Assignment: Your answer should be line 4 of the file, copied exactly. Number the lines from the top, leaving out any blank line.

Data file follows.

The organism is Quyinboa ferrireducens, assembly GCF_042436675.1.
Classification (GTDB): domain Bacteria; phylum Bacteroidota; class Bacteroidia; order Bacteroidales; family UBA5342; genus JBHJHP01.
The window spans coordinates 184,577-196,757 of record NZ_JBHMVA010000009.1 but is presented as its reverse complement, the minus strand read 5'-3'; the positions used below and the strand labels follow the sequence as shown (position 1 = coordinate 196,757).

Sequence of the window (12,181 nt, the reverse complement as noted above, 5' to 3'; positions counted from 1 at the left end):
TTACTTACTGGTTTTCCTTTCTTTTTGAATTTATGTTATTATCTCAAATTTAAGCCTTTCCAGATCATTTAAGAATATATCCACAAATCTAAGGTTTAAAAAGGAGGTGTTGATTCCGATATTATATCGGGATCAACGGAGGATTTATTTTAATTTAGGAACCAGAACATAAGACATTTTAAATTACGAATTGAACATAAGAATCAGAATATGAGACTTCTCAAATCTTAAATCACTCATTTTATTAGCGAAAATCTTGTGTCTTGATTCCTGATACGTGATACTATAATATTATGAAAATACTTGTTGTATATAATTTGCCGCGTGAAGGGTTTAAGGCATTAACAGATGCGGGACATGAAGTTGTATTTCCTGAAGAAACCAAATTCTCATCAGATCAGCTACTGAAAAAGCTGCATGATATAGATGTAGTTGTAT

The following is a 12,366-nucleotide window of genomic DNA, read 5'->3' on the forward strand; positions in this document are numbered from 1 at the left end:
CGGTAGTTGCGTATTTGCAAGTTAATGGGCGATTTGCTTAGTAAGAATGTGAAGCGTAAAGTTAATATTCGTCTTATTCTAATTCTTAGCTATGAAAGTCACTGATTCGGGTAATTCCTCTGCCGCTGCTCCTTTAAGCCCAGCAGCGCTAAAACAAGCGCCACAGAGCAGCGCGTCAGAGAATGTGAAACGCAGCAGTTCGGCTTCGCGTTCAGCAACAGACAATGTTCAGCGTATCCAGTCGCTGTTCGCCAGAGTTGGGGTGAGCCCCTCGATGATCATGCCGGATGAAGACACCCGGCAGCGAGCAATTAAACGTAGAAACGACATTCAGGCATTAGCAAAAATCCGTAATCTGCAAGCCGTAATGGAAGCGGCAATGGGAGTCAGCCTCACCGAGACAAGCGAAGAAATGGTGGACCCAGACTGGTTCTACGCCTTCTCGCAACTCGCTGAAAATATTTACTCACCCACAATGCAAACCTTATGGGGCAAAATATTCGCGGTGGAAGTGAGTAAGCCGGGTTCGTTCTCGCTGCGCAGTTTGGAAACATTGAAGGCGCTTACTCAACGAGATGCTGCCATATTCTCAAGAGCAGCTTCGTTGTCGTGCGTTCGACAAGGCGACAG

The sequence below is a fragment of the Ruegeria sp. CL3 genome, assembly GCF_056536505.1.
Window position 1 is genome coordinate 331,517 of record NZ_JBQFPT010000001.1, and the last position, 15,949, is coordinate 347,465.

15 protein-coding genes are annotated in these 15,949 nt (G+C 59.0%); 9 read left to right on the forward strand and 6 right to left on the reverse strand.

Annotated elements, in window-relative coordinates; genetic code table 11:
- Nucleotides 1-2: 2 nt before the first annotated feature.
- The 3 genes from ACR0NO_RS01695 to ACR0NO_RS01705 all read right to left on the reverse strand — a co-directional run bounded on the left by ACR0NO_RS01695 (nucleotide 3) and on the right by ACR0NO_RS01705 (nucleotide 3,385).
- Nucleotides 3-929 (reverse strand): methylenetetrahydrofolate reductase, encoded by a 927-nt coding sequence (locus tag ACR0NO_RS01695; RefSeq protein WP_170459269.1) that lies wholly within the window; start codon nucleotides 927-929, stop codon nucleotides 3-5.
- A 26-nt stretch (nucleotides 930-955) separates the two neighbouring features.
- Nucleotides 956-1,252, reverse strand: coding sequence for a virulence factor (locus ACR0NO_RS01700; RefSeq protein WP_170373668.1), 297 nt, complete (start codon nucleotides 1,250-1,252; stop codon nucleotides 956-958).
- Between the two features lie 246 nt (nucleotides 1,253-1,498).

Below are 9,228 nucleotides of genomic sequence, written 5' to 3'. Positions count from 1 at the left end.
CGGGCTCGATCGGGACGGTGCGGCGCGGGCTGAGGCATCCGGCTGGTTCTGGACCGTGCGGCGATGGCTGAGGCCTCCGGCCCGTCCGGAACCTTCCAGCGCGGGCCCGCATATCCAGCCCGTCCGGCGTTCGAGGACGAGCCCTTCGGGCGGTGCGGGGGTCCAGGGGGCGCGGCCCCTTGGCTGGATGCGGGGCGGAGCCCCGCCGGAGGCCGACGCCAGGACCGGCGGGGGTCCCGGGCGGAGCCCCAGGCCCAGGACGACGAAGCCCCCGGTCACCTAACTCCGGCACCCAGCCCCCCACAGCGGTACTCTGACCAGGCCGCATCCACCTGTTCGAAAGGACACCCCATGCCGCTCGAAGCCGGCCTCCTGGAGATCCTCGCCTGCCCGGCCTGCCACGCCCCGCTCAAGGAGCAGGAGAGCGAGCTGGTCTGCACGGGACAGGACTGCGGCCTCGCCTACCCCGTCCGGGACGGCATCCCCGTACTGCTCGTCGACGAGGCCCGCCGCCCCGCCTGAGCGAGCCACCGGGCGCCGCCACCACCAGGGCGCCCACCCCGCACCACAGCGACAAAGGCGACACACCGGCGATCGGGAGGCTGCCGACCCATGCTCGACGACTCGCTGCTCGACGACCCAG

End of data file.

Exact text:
Sequence of the window (12,181 nt, the reverse complement as noted above, 5' to 3'; positions counted from 1 at the left end):